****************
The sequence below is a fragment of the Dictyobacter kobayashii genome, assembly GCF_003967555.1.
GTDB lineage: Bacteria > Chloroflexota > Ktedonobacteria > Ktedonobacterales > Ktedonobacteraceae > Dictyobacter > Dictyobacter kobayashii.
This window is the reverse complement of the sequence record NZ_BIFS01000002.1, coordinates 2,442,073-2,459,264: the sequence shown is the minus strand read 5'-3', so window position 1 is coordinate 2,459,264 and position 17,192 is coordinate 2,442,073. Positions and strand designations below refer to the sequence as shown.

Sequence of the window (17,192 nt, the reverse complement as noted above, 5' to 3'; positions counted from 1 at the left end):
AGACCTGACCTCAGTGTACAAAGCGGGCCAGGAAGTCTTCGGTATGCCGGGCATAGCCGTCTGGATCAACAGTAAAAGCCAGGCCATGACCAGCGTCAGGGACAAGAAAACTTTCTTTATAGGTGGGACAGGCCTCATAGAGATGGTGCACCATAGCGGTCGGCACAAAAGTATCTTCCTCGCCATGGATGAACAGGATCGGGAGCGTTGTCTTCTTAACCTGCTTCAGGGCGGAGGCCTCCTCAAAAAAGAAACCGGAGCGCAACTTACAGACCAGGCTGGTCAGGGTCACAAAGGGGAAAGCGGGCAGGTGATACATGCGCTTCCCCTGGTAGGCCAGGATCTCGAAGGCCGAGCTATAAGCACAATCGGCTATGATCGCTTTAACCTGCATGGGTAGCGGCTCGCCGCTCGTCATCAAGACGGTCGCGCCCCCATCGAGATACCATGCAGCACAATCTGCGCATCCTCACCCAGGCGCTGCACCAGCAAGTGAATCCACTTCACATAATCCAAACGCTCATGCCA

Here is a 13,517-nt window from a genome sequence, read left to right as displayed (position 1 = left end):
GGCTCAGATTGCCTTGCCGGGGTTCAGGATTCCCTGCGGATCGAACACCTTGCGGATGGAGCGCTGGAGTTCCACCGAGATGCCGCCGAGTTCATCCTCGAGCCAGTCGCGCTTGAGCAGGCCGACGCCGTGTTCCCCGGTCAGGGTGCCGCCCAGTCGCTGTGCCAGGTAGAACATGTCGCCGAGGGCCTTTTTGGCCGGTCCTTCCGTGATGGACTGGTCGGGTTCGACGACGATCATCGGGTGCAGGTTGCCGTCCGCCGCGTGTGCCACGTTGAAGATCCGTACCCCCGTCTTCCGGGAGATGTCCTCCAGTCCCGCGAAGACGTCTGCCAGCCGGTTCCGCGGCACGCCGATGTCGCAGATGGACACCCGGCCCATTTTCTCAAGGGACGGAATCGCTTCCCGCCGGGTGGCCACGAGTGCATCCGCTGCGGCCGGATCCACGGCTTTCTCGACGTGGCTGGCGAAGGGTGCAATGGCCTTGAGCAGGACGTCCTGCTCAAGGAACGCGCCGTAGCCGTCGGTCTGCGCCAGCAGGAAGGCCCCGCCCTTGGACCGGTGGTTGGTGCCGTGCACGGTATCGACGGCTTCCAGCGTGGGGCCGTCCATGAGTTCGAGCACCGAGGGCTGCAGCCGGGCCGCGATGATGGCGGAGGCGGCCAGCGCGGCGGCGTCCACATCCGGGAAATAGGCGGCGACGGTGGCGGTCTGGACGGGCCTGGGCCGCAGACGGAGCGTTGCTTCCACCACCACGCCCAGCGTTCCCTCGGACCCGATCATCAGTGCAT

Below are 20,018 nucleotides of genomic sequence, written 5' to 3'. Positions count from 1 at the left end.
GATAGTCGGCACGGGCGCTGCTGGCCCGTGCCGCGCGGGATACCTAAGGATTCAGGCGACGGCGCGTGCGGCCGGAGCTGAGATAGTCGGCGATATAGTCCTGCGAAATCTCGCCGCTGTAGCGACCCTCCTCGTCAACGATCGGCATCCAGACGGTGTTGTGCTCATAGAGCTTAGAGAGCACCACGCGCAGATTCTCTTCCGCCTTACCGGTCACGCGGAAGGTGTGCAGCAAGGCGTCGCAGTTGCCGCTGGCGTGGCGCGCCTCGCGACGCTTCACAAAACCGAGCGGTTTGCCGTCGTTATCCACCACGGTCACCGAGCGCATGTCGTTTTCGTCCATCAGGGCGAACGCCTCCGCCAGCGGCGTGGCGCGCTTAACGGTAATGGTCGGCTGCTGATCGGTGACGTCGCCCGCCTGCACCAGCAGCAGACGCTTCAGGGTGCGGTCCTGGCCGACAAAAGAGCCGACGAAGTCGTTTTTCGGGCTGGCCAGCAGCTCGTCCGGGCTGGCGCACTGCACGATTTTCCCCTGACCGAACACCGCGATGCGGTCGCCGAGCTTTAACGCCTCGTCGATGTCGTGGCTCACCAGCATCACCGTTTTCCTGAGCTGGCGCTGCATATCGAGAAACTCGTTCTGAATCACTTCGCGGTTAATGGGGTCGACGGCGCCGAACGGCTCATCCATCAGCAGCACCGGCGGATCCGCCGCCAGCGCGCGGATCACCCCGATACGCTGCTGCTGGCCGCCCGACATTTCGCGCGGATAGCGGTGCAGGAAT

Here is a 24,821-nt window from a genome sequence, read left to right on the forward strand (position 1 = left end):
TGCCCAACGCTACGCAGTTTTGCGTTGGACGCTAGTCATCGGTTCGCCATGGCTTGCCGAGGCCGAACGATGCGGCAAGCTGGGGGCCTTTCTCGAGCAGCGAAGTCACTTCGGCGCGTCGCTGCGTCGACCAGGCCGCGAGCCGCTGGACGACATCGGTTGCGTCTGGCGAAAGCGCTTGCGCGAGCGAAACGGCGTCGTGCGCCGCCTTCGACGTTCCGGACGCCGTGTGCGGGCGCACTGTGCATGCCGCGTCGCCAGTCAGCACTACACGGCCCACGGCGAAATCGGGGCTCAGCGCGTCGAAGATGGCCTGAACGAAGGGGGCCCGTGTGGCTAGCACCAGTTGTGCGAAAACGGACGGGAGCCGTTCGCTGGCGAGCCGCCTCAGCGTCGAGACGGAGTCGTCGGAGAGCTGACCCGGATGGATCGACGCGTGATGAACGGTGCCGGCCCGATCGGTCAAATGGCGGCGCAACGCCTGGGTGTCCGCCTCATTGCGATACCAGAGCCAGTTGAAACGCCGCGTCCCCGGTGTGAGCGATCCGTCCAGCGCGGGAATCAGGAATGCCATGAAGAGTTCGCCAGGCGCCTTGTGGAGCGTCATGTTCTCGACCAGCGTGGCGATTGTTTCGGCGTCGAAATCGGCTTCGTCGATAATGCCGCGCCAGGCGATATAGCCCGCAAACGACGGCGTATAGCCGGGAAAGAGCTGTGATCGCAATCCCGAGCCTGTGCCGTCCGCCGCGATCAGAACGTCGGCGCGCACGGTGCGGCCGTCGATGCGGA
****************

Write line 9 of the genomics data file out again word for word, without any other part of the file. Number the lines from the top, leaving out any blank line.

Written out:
GATAGTCGGCACGGGCGCTGCTGGCCCGTGCCGCGCGGGATACCTAAGGATTCAGGCGACGGCGCGTGCGGCCGGAGCTGAGATAGTCGGCGATATAGTCCTGCGAAATCTCGCCGCTGTAGCGACCCTCCTCGTCAACGATCGGCATCCAGACGGTGTTGTGCTCATAGAGCTTAGAGAGCACCACGCGCAGATTCTCTTCCGCCTTACCGGTCACGCGGAAGGTGTGCAGCAAGGCGTCGCAGTTGCCGCTGGCGTGGCGCGCCTCGCGACGCTTCACAAAACCGAGCGGTTTGCCGTCGTTATCCACCACGGTCACCGAGCGCATGTCGTTTTCGTCCATCAGGGCGAACGCCTCCGCCAGCGGCGTGGCGCGCTTAACGGTAATGGTCGGCTGCTGATCGGTGACGTCGCCCGCCTGCACCAGCAGCAGACGCTTCAGGGTGCGGTCCTGGCCGACAAAAGAGCCGACGAAGTCGTTTTTCGGGCTGGCCAGCAGCTCGTCCGGGCTGGCGCACTGCACGATTTTCCCCTGACCGAACACCGCGATGCGGTCGCCGAGCTTTAACGCCTCGTCGATGTCGTGGCTCACCAGCATCACCGTTTTCCTGAGCTGGCGCTGCATATCGAGAAACTCGTTCTGAATCACTTCGCGGTTAATGGGGTCGACGGCGCCGAACGGCTCATCCATCAGCAGCACCGGCGGATCCGCCGCCAGCGCGCGGATCACCCCGATACGCTGCTGCTGGCCGCCCGACATTTCGCGCGGATAGCGGTGCAGGAAT